The personal touch
Is personalised, permission-based SMS marketing a half-filled glass?
It seems surprising that it is still necessary to encourage brands to embrace personalised, permission-based SMS marketing given all the advantages of this approach and the technical advances that have made the practice easy and manageable today. But, unfortunately, many companies are still stuck in a broadcast-only paradigm, resulting in annoyed customers, loss of brand equity in the market, and SMS communication as a marketing channel being seen in a poor light.
Brands can't afford to treat permission-based marketing as an administrative nuisance.
Let's take a step back and look at how quickly and dramatically things have changed. Only a decade ago, marketers had little choice over how they communicated with customers: TV, radio, cinema and print were the primary one-to-many communication channels, with fixed-line telephones the best way to reach people on a one-to-one basis.
How did companies get the consumers' telephone numbers? This was usually done by reaching for the printed phone books, where most consumers were happy to be listed. Telephone calls were expensive, so the public wasn't bombarded with unwanted calls.
Fast-forward to today: the price of telecommunications has dropped and the options for reaching individuals have increased. Is it any wonder that people balk at the thought of listing either their e-mail addresses or mobile phone numbers in the modern day equivalent of the phone book? Instead, they embrace walled gardens such as Facebook and other social media, where they can control who can communicate with them.
Brands stuck in a broadcast-only world should sit up and take notice of the fact that even though consumers do guard their privacy fiercely, they also allow brands into their walled gardens. These are the brands that resonate with them, share useful and targeted information, ask their opinions and answer their questions, and most importantly, respect their privacy. They want special treatment from the brands they do allow in: this could be as simple as being the first to know a piece of news or to be told of an upcoming sale. They've become used to asking and receiving only the information that they want to see, when they want to see it.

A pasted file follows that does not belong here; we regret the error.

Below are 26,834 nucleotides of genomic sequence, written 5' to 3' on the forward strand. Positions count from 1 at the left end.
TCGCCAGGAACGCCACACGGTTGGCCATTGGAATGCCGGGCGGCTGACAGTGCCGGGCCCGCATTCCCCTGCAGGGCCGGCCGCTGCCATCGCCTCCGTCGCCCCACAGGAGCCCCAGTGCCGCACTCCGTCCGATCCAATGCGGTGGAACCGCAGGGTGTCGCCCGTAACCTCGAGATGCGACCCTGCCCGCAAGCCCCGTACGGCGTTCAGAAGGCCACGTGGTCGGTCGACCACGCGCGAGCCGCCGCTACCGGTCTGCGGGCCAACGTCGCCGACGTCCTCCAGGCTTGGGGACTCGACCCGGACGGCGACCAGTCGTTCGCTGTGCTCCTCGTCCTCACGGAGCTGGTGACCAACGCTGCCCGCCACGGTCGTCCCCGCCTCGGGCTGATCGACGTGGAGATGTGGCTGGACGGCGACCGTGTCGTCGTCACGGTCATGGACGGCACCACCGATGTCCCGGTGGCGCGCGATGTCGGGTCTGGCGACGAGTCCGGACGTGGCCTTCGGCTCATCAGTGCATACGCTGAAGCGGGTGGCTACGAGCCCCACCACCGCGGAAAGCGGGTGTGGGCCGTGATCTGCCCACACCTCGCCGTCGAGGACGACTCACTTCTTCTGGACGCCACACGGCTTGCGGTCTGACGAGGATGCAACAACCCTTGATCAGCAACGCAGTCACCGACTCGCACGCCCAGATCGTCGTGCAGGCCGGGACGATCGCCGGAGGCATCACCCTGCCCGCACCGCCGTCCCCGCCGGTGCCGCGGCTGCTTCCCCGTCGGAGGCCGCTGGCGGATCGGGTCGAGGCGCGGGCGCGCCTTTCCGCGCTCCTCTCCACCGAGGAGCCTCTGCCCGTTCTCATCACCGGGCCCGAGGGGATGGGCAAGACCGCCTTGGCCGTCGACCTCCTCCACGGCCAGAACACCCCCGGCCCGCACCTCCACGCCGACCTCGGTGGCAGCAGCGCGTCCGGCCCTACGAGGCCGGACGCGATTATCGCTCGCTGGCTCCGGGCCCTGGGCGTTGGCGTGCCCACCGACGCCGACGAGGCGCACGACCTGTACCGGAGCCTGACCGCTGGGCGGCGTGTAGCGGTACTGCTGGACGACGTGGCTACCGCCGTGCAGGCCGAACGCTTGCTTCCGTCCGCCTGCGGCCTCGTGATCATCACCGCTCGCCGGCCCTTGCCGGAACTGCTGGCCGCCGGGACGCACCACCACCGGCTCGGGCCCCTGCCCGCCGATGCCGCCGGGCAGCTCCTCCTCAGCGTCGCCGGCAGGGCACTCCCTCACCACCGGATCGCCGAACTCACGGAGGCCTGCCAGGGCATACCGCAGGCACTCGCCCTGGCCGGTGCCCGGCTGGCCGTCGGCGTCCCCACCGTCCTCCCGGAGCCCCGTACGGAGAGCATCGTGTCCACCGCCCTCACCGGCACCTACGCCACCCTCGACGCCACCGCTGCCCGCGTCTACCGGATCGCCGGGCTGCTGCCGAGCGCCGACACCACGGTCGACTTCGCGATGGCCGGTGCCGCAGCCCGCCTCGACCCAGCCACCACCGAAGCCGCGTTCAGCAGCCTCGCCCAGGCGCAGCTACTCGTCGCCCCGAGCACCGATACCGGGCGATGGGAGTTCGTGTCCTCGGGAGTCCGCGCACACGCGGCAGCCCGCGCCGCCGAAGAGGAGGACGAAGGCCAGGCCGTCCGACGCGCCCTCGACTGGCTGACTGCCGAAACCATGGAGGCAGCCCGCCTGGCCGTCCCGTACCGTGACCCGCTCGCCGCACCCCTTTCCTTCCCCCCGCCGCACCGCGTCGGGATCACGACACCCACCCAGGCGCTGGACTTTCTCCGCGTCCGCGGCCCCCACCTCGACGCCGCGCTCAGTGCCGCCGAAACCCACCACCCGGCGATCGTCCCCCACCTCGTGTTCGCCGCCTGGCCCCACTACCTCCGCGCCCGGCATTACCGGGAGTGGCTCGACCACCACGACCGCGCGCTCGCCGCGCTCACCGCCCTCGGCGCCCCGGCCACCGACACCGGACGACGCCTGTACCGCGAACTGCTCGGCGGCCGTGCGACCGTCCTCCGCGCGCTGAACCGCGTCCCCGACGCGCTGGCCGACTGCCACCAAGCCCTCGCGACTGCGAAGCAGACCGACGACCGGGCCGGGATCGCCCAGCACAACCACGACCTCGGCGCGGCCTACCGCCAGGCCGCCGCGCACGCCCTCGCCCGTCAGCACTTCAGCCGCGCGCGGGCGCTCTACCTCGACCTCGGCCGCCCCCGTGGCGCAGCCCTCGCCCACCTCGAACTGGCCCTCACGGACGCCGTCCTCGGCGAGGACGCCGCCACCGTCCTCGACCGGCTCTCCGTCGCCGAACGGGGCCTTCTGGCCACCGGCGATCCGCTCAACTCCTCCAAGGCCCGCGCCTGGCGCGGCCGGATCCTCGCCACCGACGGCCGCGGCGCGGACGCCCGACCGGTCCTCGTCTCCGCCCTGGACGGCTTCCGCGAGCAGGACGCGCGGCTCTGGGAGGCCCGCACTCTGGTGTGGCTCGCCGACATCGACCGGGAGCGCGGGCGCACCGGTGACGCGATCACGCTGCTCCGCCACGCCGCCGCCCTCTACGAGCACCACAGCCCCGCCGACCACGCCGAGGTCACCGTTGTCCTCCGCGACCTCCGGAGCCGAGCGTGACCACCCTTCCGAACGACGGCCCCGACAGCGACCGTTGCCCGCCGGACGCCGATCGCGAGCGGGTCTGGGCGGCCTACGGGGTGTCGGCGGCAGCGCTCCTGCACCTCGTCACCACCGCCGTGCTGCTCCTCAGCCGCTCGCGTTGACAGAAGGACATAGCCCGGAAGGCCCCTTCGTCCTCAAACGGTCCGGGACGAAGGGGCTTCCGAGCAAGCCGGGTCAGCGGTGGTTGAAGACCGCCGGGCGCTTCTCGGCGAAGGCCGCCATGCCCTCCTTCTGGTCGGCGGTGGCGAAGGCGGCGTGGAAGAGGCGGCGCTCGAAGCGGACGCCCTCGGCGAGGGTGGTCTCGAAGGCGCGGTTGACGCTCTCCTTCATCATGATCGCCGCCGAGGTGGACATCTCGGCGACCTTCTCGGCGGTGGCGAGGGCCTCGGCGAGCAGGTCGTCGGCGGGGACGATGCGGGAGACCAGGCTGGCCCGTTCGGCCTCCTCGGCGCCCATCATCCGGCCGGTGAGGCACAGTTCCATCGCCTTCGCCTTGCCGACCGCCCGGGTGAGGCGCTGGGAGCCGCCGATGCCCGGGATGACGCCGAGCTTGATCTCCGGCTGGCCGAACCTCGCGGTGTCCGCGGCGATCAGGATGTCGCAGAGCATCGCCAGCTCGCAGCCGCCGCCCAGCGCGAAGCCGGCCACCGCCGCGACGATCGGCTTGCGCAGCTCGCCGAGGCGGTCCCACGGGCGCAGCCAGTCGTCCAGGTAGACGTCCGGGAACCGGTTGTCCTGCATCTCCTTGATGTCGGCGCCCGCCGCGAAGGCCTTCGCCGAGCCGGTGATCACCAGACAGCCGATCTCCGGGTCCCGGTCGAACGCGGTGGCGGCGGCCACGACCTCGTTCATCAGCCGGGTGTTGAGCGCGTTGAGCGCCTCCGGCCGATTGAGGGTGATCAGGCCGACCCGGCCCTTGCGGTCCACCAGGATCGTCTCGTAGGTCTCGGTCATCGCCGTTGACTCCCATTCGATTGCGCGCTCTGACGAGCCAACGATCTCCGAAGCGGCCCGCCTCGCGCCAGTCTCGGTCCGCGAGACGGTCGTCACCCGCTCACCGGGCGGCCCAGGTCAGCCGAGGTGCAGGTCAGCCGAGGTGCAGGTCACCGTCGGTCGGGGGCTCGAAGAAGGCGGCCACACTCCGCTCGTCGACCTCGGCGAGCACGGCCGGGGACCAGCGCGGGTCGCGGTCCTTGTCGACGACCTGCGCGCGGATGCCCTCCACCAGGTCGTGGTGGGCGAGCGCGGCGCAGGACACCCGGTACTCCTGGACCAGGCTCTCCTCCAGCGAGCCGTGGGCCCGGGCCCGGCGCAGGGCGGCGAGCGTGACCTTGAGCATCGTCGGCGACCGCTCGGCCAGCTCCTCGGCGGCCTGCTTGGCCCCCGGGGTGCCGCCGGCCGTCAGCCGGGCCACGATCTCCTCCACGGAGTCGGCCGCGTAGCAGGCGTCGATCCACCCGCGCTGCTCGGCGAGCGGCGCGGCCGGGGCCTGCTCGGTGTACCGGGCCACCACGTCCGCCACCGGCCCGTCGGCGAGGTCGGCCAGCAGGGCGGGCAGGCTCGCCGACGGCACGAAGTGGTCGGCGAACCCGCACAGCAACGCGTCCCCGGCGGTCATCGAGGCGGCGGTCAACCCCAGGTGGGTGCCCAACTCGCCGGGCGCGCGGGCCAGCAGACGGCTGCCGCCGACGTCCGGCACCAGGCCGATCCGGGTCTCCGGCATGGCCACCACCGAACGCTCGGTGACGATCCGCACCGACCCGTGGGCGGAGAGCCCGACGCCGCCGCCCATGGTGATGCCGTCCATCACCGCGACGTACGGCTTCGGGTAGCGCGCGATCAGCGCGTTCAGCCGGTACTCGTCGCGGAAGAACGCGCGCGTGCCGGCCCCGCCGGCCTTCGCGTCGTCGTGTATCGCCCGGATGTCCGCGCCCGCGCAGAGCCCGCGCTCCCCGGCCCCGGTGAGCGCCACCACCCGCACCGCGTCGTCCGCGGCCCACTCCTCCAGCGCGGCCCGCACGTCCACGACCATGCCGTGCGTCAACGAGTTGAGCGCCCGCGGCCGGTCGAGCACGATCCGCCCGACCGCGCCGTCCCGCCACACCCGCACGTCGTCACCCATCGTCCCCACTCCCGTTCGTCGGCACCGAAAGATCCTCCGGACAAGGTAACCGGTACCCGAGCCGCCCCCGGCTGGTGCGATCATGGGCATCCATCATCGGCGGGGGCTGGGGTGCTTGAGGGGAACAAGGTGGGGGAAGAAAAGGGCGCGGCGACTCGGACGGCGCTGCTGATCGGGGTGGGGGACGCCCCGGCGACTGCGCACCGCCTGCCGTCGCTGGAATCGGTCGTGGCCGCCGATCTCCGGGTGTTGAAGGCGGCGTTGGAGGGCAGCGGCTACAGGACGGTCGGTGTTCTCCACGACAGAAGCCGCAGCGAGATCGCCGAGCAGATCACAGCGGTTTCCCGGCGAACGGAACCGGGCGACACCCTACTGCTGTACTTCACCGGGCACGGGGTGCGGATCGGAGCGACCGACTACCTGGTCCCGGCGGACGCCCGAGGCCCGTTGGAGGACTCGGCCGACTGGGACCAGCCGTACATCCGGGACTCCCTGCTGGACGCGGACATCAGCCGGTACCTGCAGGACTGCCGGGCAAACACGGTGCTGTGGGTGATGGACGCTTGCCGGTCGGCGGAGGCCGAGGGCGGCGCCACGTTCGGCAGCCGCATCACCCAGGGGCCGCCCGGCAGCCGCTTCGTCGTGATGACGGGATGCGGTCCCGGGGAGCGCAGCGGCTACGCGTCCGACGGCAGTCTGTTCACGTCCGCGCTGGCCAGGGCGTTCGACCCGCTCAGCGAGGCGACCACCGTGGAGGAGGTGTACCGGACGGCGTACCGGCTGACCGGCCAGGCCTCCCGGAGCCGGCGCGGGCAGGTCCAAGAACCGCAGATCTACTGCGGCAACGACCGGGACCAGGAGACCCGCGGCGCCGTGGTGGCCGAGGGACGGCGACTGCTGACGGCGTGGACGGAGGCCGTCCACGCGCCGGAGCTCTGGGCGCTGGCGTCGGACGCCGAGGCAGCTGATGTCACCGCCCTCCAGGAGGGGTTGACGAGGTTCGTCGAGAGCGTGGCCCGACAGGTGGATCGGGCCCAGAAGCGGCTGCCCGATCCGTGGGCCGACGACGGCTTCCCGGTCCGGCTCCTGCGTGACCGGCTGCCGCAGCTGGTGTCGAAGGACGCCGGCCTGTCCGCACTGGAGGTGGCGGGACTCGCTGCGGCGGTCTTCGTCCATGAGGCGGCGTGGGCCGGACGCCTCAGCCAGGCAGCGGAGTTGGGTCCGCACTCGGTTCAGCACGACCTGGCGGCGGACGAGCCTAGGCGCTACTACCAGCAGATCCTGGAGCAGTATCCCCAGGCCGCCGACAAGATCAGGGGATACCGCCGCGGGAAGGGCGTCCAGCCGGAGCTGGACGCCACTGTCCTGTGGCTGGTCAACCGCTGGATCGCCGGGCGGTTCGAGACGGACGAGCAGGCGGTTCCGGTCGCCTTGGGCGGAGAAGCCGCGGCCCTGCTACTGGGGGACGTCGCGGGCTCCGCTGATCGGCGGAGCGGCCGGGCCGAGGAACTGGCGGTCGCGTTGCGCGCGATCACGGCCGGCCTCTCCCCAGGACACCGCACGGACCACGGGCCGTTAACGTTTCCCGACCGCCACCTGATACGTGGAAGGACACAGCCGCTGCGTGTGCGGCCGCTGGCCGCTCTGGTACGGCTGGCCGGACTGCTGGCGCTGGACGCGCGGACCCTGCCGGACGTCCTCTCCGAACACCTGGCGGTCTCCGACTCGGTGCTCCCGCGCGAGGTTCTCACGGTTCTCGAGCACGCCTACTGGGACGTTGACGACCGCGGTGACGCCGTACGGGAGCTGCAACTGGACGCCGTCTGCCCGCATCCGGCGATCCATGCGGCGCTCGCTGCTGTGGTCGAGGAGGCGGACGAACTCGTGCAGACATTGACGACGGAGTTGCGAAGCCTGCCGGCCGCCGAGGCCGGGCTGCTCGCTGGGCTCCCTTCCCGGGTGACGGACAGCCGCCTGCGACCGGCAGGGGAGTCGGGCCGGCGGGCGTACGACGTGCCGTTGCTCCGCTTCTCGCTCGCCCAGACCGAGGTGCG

Even the brands which are getting this customer experience right could take it a step further. Take loyalty card schemes, for example. Rather than just asking for permission to contact a customer, ask the customers what information is of interest to them. So, perhaps I want to hear from a chain store about the food offers, but not the clothing sales. Not only will the brand benefit from the goodwill created from sending this targeted information and the increased impact of these targeted messages, it will also save money by not sending customers irrelevant information that simply gets ignored.
If this isn't incentive enough for brands to embrace permission-based marketing, consider this: consumers' tolerance for unwanted marketing communications has dropped dramatically, and for very good reason too. Not only have digital communication volumes increased, think about e-mail inboxes and the balance between legitimate and unwanted e-mail, as well as sifting through increasing numbers of unwanted direct marketing messages - it now costs consumers time and money to remove themselves from e-mail and SMS lists.
Rather than suffer in silence, consumers are increasingly harnessing the power of social networks to name and shame companies that disregard their wishes to opt out from a contact list. This allows people to compare notes and 'out' the brands that persistently offend consumers. This type of online exposure negatively impacts on a brand's reputation.
Brands can't afford to treat permission-based marketing as an administrative nuisance. They should rather see it as an opportunity to reconnect with their customers, learn about their requirements and initiate valuable conversations. The tools exist to make this both easy and affordable to do. With the move away from broadcast-only channels of communication to interactive mediums of enabling conversational marketing such as SMS messaging or via social media campaigns, large and small companies have the opportunity to target their niche markets affordably and effectively, without resorting to cold calling.
The bottom line is that in order to succeed in this world of digital media that is increasingly accessed via a cellphone, brands need to change their broadcast mentality, respect consumer privacy and come to understand why consumers resent unwanted communications so much. Brands need to start learning about the information their target audience does want, and see permission-based marketing as not something to be ignored, but as an exciting and cost-effective opportunity to connect with their customers and grow their brand equity in their target market.